The Court of Appeals in Powell v. U.S., decided on October 1, 2020, deconstructed the intent-to-frighten assault statute in reversing the appellant’s conviction.
Factually, the appellant has kicked a moving police car and had approached the police officer generally in a menacing manner.
The trial court held: the appellant displayed kind of intimidating approach, had a hostile look to her as she approached the Officers and while the defendant was not an exaggerated threat — under the totality of the circumstances she was reasonably threatening and the Officers were reasonably afraid under all those circumstances.
In order to prove intent-to-frighten assault, the government must establish:
- That the defendant committed a threatening act that reasonably would create in another person a fear of immediate injury;
- That, when he/she committed the act, the defendant had the apparent present ability to injure that person; and
- That the defendant committed the act voluntarily, on purpose, and not by accident or mistake.
Moreover, a conviction of intent-to-frighten assault requires proof that the defendant intended:
- Either to cause injury or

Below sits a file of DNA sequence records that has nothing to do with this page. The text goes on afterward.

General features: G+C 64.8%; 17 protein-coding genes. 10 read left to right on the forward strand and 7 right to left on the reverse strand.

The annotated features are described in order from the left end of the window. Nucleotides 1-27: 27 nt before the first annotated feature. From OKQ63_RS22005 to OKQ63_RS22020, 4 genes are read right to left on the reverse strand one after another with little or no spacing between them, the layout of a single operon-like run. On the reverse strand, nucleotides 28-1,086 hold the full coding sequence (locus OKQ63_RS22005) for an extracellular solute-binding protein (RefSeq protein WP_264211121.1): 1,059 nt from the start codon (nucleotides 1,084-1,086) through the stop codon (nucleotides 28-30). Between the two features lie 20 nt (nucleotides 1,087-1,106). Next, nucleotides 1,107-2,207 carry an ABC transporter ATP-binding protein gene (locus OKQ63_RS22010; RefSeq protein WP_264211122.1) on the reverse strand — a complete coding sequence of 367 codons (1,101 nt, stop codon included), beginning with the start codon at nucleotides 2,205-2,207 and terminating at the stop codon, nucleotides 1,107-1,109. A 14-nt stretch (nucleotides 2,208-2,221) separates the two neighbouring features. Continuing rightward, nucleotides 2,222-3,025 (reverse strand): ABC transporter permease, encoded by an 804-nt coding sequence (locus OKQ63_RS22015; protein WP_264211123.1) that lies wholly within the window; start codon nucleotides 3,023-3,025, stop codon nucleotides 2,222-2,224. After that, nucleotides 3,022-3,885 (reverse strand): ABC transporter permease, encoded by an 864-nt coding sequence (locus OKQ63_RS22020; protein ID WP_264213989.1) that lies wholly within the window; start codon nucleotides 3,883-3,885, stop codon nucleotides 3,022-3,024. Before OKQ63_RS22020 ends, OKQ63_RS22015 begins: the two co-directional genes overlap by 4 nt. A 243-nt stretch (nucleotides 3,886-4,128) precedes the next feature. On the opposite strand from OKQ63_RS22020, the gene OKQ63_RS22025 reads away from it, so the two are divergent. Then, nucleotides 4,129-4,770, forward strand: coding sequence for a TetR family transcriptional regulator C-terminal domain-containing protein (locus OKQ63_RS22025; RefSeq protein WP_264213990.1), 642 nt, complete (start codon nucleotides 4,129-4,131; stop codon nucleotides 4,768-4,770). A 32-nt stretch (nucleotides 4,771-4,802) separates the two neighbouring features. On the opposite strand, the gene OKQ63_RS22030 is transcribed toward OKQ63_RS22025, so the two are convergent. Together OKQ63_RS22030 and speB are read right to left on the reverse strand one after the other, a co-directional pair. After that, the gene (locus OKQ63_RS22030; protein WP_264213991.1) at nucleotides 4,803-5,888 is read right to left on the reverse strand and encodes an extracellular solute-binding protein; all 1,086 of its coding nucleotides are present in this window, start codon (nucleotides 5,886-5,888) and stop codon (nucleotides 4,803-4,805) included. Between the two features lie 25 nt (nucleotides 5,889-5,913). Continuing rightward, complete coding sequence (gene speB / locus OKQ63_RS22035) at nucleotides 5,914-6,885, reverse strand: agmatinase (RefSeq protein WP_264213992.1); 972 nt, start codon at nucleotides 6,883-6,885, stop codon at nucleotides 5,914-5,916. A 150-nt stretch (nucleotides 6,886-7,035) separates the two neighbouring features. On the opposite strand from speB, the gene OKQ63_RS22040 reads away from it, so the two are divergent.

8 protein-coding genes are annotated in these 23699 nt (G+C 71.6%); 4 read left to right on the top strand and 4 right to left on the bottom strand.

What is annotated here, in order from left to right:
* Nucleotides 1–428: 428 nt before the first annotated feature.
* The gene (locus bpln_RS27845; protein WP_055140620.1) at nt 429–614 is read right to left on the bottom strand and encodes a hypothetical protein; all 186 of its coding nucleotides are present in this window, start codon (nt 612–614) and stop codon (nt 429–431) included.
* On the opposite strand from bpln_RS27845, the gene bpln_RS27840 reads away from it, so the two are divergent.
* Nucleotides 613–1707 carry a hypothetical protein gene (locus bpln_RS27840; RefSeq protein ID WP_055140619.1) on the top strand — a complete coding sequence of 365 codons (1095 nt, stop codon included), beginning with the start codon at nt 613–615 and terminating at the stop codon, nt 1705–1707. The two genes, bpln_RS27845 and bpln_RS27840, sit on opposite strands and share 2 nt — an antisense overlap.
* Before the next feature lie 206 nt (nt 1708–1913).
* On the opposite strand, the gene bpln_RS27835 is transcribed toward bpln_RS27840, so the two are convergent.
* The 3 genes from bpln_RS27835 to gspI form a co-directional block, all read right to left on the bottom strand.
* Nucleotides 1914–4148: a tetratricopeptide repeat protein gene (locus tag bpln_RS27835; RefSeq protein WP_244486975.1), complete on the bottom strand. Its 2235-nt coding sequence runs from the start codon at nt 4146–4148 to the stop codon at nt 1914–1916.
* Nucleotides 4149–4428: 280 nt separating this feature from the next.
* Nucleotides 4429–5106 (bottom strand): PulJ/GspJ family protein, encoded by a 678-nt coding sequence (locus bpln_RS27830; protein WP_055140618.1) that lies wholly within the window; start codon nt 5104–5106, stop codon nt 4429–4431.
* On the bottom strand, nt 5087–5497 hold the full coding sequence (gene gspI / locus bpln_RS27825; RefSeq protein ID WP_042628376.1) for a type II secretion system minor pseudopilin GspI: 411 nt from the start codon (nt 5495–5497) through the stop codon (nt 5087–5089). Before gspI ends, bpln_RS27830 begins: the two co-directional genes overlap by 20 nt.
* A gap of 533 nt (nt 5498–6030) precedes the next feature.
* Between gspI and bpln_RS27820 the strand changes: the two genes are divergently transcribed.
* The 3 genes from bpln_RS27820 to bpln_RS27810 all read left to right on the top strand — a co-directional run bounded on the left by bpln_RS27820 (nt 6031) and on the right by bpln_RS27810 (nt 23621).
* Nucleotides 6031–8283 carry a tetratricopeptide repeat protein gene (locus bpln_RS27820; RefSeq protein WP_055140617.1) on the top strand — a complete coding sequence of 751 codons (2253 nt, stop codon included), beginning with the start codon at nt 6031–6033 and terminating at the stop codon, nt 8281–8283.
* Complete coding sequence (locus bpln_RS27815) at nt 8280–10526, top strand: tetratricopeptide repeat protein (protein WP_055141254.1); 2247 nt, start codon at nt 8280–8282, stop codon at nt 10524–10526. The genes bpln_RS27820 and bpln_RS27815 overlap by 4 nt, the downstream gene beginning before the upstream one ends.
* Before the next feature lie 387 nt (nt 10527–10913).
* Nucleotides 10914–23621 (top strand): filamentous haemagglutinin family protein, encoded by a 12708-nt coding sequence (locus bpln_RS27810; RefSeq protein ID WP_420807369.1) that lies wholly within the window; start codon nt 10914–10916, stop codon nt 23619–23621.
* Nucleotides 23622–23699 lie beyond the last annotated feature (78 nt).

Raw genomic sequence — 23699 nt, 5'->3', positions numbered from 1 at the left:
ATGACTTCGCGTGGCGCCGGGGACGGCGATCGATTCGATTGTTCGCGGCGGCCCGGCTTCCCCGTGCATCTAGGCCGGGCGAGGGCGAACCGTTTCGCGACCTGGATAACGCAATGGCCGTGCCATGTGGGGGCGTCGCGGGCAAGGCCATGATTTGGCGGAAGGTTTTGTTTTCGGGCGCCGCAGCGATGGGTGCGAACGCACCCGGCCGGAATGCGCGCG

- To create apprehension in the victim by engaging in some threatening conduct.
The determinative inquiry is whether the assailant acted in such a manner as would under the circumstances portend an immediate threat of danger to a person of reasonable sensibility.
The Court of Appeals taking a second look at the evidence concluded that the conduct did not reach to the level of proof to establish each and every element of the statute.
The video evidence suggested that the Officer actually deployed her weapon in response to what appellant had already done: kick the officer’s vehicle while appellant was walking in a different direction, seemingly paying no attention to the Officers.
It also appeared that the Officers’ actions with baton drawn had in fact caused the appellant to pivot toward the Officers.
Moreover, the evidence did not support mens rea (intent) for the crime. Even if the mens rea for intent-to-frighten assault can be satisfied by evidence of recklessness – such is a state of mind in which a person does not care about the consequences of his or her actions evidence of which was not present here.
Thus, the conviction was reversed due to insufficient evidence.
Refer to our Washington DC Criminal Lawyer page for more detailed information on this subject.